Church of England Resurrects Tradition to Attract Millennials • ChurchLeaders.com

 

In the past we’ve touched on the delicate balance that churches must maintain while appealing to millennials without pandering or changing theology. But what if we’re focusing our efforts in the wrong places?

What if the loud music and fog machines are actually clouding the Holy Spirit and preventing people from connecting with God? What if, instead of adapting to a modernized culture with our church services, we kicked it old school?

Source: Church of England Resurrects Tradition to Attract Millennials • ChurchLeaders.com

“Well, that’s exactly what the Church of England is doing. Despite growing secularism in the country, the church has seen attendance grow over the past several years with the help of a centuries-old liturgical tradition: Evensong. Choral Evensong is an evening prayer service that is delivered mostly through song, offering a restful, reflective time to worship God and pause from the busy-ness of life. The choir performs live and is often highly skilled and well-trained…

“Neil McCleery, assistant chaplain at one of Oxford’s oldest chapels, recently said it is rare to see attendance below 150 at a weekend evensong, contradicting the idea that church is facing inevitable decline. Many clergy like McCleery see this as an opportunity to draw more people into a relationship with the church.

“‘We get a lot of people who perhaps come to faith or return to faith by being drawn into that worship experience,’ he said. ‘I do wonder if it might be related to the trend for mindfulness in this era where we are constantly bombarded from the Internet, from media, from mobile, which are hard to get away from.

“The varied musical forms and passages of spoken liturgy mixed with moments of contemplative silence lends balance and completeness to the form of the service, according to ChoralEvensong.org. The high percentage of music is what distinguishes it from other church services for most people and appeals to locals and tourists alike.”

Well, who’d-a thunk it…?

“So what can we learn from this unforeseen surge in attendance in the otherwise post-Christian culture of the U.K.? With millennials leaving the church and a severe decline in denominational membership in America, perhaps returning to a disciplined, reverent worship service would have newcomers lining up to get inside the doors of our churches rather than exiting through them en masse.”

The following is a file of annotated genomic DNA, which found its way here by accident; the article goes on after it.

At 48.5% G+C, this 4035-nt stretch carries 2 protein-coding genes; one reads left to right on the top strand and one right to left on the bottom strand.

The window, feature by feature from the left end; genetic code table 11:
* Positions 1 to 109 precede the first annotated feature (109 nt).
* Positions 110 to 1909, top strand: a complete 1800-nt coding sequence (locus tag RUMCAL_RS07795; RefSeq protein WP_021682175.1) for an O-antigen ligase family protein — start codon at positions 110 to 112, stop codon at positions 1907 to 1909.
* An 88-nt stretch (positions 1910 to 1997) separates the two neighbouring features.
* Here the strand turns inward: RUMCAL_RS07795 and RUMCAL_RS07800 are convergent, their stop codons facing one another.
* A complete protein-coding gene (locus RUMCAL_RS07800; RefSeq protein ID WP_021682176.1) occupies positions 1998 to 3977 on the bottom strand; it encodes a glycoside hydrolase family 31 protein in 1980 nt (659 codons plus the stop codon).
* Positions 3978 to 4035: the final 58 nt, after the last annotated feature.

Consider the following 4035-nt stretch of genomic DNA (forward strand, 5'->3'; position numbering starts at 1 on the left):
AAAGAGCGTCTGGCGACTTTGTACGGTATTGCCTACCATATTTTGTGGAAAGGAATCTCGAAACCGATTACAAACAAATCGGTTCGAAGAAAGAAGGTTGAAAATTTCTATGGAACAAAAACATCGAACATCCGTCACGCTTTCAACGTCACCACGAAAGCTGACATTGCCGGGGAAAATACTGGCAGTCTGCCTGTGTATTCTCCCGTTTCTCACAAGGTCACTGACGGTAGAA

I have said on a number of occasions and in a number of ways – both on and off this forum – that a culture, or a Church, is like a tree: separated from its roots, it is more likely to wither than to experience life and growth. Restoring that connection – grafting it back onto the living “stump” with its extensive root system – may well restore that life and growth.

And while our goal, as Christians, should always be to worship God, first and foremost, and then seek to edify the faithful – not necessarily to “attract” any particular demographic group – I am living proof that faithfully-rendered Anglican liturgy can be a powerful tool of evangelism, including and perhaps even especially to young people seeking a firm place to stand.

I myself can trace my entry into the Anglican tradition (from Methodism, which granted is not so far afield as some) to the experience of the liturgy – in my case, the Daily Office of Morning Prayer – back in 1989, at the age of 24.

So I do not find this the least bit surprising!

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Michaelmas; a sonnet for St. Michael the Archangel | Malcolm Guite

Continuing my sequence from Sounding the Seasons, the collection of my sonnets for the church year, published by Canterbury Press, the 29th September brings us the feast of St. Michael and All Angels which is known as Michaelmas in England, and this first autumn term in many schools and universities is still called the Michaelmas term.

Source: Michaelmas; a sonnet for St. Michael the Archangel | Malcolm Guite

Today, September 29th, being Michaelmas – the Feast of St. Michael and All Angels – in the Western Christian calendar, here is a Michaelmas sonnet by the inestimable Malcolm Guite. Includes both the written sonnet, and a recitation of it by Malcolm, a priest in the Church of England, and a gifted poet. With commentary, including this excellent short sketch of Michael (whose name means “Who is like God?”) himself:

“The Archangel Michael is traditionally thought of as the Captain of the Heavenly Host, and, following an image from the book of Revelation, is often shown standing on a dragon, an image of Satan subdued and bound by the strength of Heaven. He is also shown with a drawn sword, or a spear and a pair of scales or balances, for he represents, truth, discernment, the light and energy of intellect, to cut through tangles and confusion, to set us free to discern and choose.”

Lancelot Andrewes, Bishop of Winchester, 1626 | For All the Saints

A devoted scholar, hard-working and accurate, and a master of fifteen languages, Lancelot Andrewes was renowned for his learning and for his preaching, and was a seminal influence on the development of a distinctive reformed Catholic theology in the Church of England.